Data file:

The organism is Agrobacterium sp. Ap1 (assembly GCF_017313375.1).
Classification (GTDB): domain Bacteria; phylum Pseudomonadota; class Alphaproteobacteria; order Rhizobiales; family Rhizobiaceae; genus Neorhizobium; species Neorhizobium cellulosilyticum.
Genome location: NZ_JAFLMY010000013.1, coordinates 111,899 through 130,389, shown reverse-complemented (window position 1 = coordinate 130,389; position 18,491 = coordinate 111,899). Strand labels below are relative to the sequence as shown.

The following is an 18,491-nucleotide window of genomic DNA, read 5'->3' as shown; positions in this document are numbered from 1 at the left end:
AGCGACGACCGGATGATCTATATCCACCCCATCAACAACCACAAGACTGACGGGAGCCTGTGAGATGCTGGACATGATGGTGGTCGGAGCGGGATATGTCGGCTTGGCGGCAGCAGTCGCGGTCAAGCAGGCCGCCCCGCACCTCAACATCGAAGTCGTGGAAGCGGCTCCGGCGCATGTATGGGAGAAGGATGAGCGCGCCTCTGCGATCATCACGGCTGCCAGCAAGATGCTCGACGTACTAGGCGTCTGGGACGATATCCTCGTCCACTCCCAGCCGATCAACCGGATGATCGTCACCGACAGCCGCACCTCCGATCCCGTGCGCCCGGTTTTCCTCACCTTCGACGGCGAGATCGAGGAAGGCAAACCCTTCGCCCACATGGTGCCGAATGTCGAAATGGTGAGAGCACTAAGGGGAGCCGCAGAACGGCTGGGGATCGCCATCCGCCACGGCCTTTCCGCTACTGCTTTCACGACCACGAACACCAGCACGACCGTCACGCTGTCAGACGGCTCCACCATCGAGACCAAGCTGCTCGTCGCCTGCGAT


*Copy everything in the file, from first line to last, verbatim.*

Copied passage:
The organism is Agrobacterium sp. Ap1 (assembly GCF_017313375.1).
Classification (GTDB): domain Bacteria; phylum Pseudomonadota; class Alphaproteobacteria; order Rhizobiales; family Rhizobiaceae; genus Neorhizobium; species Neorhizobium cellulosilyticum.
Genome location: NZ_JAFLMY010000013.1, coordinates 111,899 through 130,389, shown reverse-complemented (window position 1 = coordinate 130,389; position 18,491 = coordinate 111,899). Strand labels below are relative to the sequence as shown.

The following is an 18,491-nucleotide window of genomic DNA, read 5'->3' as shown; positions in this document are numbered from 1 at the left end:
AGCGACGACCGGATGATCTATATCCACCCCATCAACAACCACAAGACTGACGGGAGCCTGTGAGATGCTGGACATGATGGTGGTCGGAGCGGGATATGTCGGCTTGGCGGCAGCAGTCGCGGTCAAGCAGGCCGCCCCGCACCTCAACATCGAAGTCGTGGAAGCGGCTCCGGCGCATGTATGGGAGAAGGATGAGCGCGCCTCTGCGATCATCACGGCTGCCAGCAAGATGCTCGACGTACTAGGCGTCTGGGACGATATCCTCGTCCACTCCCAGCCGATCAACCGGATGATCGTCACCGACAGCCGCACCTCCGATCCCGTGCGCCCGGTTTTCCTCACCTTCGACGGCGAGATCGAGGAAGGCAAACCCTTCGCCCACATGGTGCCGAATGTCGAAATGGTGAGAGCACTAAGGGGAGCCGCAGAACGGCTGGGGATCGCCATCCGCCACGGCCTTTCCGCTACTGCTTTCACGACCACGAACACCAGCACGACCGTCACGCTGTCAGACGGCTCCACCATCGAGACCAAGCTGCTCGTCGCCTGCGAT